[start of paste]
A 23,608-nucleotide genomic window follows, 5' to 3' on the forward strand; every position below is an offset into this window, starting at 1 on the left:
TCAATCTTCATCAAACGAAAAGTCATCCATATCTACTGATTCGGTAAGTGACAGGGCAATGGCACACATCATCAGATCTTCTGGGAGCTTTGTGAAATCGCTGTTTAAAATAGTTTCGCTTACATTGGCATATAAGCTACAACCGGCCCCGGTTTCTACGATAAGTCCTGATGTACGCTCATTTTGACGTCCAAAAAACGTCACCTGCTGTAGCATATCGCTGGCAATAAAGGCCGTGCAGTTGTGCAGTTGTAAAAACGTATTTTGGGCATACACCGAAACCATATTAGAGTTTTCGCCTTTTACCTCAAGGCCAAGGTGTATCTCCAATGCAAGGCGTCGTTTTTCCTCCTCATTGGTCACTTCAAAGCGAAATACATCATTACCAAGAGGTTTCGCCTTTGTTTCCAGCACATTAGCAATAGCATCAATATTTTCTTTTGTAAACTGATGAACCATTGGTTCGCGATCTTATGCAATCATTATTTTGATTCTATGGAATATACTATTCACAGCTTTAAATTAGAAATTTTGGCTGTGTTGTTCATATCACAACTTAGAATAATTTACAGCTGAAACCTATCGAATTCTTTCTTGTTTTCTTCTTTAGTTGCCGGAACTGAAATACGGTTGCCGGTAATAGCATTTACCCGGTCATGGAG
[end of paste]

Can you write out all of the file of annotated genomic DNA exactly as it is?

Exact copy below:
A 23,608-nucleotide genomic window follows, 5' to 3' on the forward strand; every position below is an offset into this window, starting at 1 on the left:
TCAATCTTCATCAAACGAAAAGTCATCCATATCTACTGATTCGGTAAGTGACAGGGCAATGGCACACATCATCAGATCTTCTGGGAGCTTTGTGAAATCGCTGTTTAAAATAGTTTCGCTTACATTGGCATATAAGCTACAACCGGCCCCGGTTTCTACGATAAGTCCTGATGTACGCTCATTTTGACGTCCAAAAAACGTCACCTGCTGTAGCATATCGCTGGCAATAAAGGCCGTGCAGTTGTGCAGTTGTAAAAACGTATTTTGGGCATACACCGAAACCATATTAGAGTTTTCGCCTTTTACCTCAAGGCCAAGGTGTATCTCCAATGCAAGGCGTCGTTTTTCCTCCTCATTGGTCACTTCAAAGCGAAATACATCATTACCAAGAGGTTTCGCCTTTGTTTCCAGCACATTAGCAATAGCATCAATATTTTCTTTTGTAAACTGATGAACCATTGGTTCGCGATCTTATGCAATCATTATTTTGATTCTATGGAATATACTATTCACAGCTTTAAATTAGAAATTTTGGCTGTGTTGTTCATATCACAACTTAGAATAATTTACAGCTGAAACCTATCGAATTCTTTCTTGTTTTCTTCTTTAGTTGCCGGAACTGAAATACGGTTGCCGGTAATAGCATTTACCCGGTCATGGAG